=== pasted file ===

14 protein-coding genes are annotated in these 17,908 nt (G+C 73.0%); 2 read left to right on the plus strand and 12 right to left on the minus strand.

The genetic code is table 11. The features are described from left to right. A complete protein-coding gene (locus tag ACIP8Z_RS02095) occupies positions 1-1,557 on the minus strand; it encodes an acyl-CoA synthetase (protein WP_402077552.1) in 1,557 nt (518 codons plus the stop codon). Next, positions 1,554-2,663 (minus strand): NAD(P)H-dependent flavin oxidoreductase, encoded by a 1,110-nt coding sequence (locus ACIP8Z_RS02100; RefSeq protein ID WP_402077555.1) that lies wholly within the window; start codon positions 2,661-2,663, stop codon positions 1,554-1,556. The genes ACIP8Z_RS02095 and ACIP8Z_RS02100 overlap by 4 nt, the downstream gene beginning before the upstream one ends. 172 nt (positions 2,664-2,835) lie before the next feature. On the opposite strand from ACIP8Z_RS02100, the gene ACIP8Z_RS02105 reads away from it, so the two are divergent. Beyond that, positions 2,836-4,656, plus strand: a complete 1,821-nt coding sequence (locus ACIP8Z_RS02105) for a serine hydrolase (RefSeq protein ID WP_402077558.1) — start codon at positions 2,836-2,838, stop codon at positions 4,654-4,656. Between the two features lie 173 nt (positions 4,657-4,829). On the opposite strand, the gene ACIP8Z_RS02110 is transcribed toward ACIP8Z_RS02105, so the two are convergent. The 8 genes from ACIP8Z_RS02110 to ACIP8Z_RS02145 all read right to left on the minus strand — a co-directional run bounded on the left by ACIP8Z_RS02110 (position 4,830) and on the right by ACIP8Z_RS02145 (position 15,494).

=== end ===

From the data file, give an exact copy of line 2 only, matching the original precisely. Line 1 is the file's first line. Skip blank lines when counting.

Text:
The genetic code is table 11. The features are described from left to right. A complete protein-coding gene (locus tag ACIP8Z_RS02095) occupies positions 1-1,557 on the minus strand; it encodes an acyl-CoA synthetase (protein WP_402077552.1) in 1,557 nt (518 codons plus the stop codon). Next, positions 1,554-2,663 (minus strand): NAD(P)H-dependent flavin oxidoreductase, encoded by a 1,110-nt coding sequence (locus ACIP8Z_RS02100; RefSeq protein ID WP_402077555.1) that lies wholly within the window; start codon positions 2,661-2,663, stop codon positions 1,554-1,556. The genes ACIP8Z_RS02095 and ACIP8Z_RS02100 overlap by 4 nt, the downstream gene beginning before the upstream one ends. 172 nt (positions 2,664-2,835) lie before the next feature. On the opposite strand from ACIP8Z_RS02100, the gene ACIP8Z_RS02105 reads away from it, so the two are divergent. Beyond that, positions 2,836-4,656, plus strand: a complete 1,821-nt coding sequence (locus ACIP8Z_RS02105) for a serine hydrolase (RefSeq protein ID WP_402077558.1) — start codon at positions 2,836-2,838, stop codon at positions 4,654-4,656. Between the two features lie 173 nt (positions 4,657-4,829). On the opposite strand, the gene ACIP8Z_RS02110 is transcribed toward ACIP8Z_RS02105, so the two are convergent. The 8 genes from ACIP8Z_RS02110 to ACIP8Z_RS02145 all read right to left on the minus strand — a co-directional run bounded on the left by ACIP8Z_RS02110 (position 4,830) and on the right by ACIP8Z_RS02145 (position 15,494).